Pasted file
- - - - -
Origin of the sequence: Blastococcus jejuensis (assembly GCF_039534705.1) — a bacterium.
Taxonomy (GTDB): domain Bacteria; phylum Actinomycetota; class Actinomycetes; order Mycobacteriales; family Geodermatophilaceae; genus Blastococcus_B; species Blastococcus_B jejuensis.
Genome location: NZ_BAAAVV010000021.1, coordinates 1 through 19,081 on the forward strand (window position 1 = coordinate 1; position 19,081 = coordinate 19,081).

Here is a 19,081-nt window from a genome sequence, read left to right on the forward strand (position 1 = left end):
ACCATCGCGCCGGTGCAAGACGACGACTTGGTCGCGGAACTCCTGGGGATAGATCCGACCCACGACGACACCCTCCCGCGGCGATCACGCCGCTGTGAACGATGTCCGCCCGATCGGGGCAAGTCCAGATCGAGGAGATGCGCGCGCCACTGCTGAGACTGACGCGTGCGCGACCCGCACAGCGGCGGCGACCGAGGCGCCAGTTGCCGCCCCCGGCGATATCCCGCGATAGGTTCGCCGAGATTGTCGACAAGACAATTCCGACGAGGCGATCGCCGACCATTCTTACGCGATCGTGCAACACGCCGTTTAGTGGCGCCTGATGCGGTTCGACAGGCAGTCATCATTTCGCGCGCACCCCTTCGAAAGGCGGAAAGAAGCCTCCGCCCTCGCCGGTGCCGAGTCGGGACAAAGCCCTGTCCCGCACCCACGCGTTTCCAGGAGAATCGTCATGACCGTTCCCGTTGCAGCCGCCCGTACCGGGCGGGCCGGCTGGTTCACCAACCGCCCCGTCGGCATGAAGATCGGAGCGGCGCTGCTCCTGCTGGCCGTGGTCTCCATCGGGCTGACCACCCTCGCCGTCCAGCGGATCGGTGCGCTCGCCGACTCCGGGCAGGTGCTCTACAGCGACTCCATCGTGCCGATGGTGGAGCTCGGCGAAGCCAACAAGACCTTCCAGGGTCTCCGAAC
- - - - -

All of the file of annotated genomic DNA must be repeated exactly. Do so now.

Origin of the sequence: Blastococcus jejuensis (assembly GCF_039534705.1) — a bacterium.
Taxonomy (GTDB): domain Bacteria; phylum Actinomycetota; class Actinomycetes; order Mycobacteriales; family Geodermatophilaceae; genus Blastococcus_B; species Blastococcus_B jejuensis.
Genome location: NZ_BAAAVV010000021.1, coordinates 1 through 19,081 on the forward strand (window position 1 = coordinate 1; position 19,081 = coordinate 19,081).

Here is a 19,081-nt window from a genome sequence, read left to right on the forward strand (position 1 = left end):
ACCATCGCGCCGGTGCAAGACGACGACTTGGTCGCGGAACTCCTGGGGATAGATCCGACCCACGACGACACCCTCCCGCGGCGATCACGCCGCTGTGAACGATGTCCGCCCGATCGGGGCAAGTCCAGATCGAGGAGATGCGCGCGCCACTGCTGAGACTGACGCGTGCGCGACCCGCACAGCGGCGGCGACCGAGGCGCCAGTTGCCGCCCCCGGCGATATCCCGCGATAGGTTCGCCGAGATTGTCGACAAGACAATTCCGACGAGGCGATCGCCGACCATTCTTACGCGATCGTGCAACACGCCGTTTAGTGGCGCCTGATGCGGTTCGACAGGCAGTCATCATTTCGCGCGCACCCCTTCGAAAGGCGGAAAGAAGCCTCCGCCCTCGCCGGTGCCGAGTCGGGACAAAGCCCTGTCCCGCACCCACGCGTTTCCAGGAGAATCGTCATGACCGTTCCCGTTGCAGCCGCCCGTACCGGGCGGGCCGGCTGGTTCACCAACCGCCCCGTCGGCATGAAGATCGGAGCGGCGCTGCTCCTGCTGGCCGTGGTCTCCATCGGGCTGACCACCCTCGCCGTCCAGCGGATCGGTGCGCTCGCCGACTCCGGGCAGGTGCTCTACAGCGACTCCATCGTGCCGATGGTGGAGCTCGGCGAAGCCAACAAGACCTTCCAGGGTCTCCGAAC